I’ve been a teacher for many years (IT teacher for the past 15 years) but have now retired from that profession and I’m looking to do some real development, mainly as an interest but also possibly to do some occasional work. So I’ve found that one thing leads to another, and I’m exploring a few languages that I’m a bit out of practice with or else never learned in the first place.

When I joined Trybe I was exploring app development in Android Studio to leverage my experience with Java, although teaching basic courses doesn’t keep you right up to date with current practice. The introductory course I was teaching did not include functional programming with lambda expressions, for instance, even though it was introduced into Java three versions ago. Anyway, Android Studio uses it’s own API for GUI programming, supplemented by XML for defining the layout of user interfaces, so I still had a bit to learn.

Game development is one large subset of app development, and I had spent some time with Unity and C# a few years ago. I moved sideways from Android Studio to the Godot game engine because I realized it’s possible to develop in Godot but export for Android (and other platforms), no Java required. The primary language used in Godot is GDScript, which is derived from Python. I did look at Python some time back, but got into a lot of trouble with indentation errors – maybe my editor wasn’t the best. As I didn’t really need to learn Python I gave up pretty quickly, however I found GDScript pretty easy and indentations seemed to be much less of a problem. I expect to go back to Godot in a while. I do a bit of computer graphics and it would be nice to incorporate some of my own artwork into a game.

Anyway, being on Trybe, naturally I became interested in blockchain in general and EOS in particular, as I mentioned in my last post. Perhaps I could develop Dapps of one sort or another. A quick look on the eosio developer portal indicated that C++ was a good language to use in the eos environment, so I’ve spent some time with that. I did explore C++ about 15 years ago, but it was just out of curiosity and once again I didn’t take it very far. I’m quite a bit more serious about it now though, and it does seems to have changed a lot since then. My library is continuing to grow, including real books, ebooks, and a few courses on Udemy. No wonder I get so many emails tempting me with ever more books/courses on ever more technologies. They probably consider me a whale when it comes to tech books.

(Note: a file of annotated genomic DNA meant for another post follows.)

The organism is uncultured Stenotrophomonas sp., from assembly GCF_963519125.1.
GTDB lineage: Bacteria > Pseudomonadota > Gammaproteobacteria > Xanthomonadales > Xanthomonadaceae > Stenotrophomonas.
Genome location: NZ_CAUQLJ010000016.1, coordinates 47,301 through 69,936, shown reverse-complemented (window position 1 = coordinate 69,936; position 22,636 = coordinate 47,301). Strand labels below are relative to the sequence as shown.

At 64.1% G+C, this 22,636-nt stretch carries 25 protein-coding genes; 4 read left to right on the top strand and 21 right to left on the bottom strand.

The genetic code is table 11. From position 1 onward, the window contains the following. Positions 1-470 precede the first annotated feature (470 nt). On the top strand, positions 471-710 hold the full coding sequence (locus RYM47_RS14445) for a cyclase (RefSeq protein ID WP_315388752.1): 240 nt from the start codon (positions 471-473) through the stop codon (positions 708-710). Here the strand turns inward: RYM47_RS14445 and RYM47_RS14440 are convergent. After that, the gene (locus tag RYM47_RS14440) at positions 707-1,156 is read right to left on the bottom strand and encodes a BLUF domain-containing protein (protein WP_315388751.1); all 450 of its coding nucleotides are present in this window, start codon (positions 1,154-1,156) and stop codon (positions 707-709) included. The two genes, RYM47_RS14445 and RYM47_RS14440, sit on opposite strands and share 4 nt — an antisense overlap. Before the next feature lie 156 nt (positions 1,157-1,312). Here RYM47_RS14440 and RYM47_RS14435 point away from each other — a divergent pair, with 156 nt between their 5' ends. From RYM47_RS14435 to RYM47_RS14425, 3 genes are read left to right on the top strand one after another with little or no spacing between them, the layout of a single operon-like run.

Apart from C++ something else on the eosio developer portal caught my eye. WASM. Web Assembly, a relatively new spec under the auspices of the W3C and supported by all major browsers. I learned a new TLA – MVP. Apparently this means Minimum Viable Product. This seems to me to be a pretty major new player in the Web Development space. With applications increasingly becoming web based (I’ve been using Google sheets more than Excel in the last couple of years) then performance becomes a more important issue. And the recommended language for developing wasm is C++. So, even if I’m not looking at Dapp development, C++ for wasm should be good to know. I’ve managed to install emscripten on my new Linux workstation, and produced my first wasm file. Hello World of course. Mind you the original c++ file was about 90 bytes and the wasm file was about 200K and the JavaScript required to run it about 300K and the auto generated web page to display it one of the longest I’ve seen in a while, so I’m not immediately seeing the advantage, but it’s early days.

Somewhere in all this I also started looking into Node.js. I’ve known for a while it’s a pretty important library, but our basic Web Programming course included a week of JavaScript and a week of JQuery after HTML and CSS, before moving on to Bootstrap, then PHP and SQL. Not much time to expand on these newer technologies. Seems that Node is also compiled (like wasm) and faster than regular JavaScript. Anyway, however I can to look at it, it’s interesting. Having been stuck in a rut of dealing with a few familiar languages at low level for many years it’s great to be expanding my horizons in this area once again. Reminds me that the first language I leaned was the original BASIC that was installed in ROM in my MicroBee, purchased in 1983 I think, plus a bit of Z80 Assembly language just for the hell of it. Then I tried a language called Forth, also in ROM so I had to pull out the BASIC chips and plug in the Forth chips instead. Times have changed.

Not sure where all this is leading. Maybe I’ll start up a small internet startup and play around with implementing some of this stuff on a real site. I’ve got a couple of ideas. Should be fun.

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  1. TRUTH(@i-am)

    C++ and WebAssembly — I’m trying to learn them,,, lol,,, just learned JS,,,,, I too learned on BASIC,, then Pascal, some Fortran, LISP,,,,,, times have really changed.



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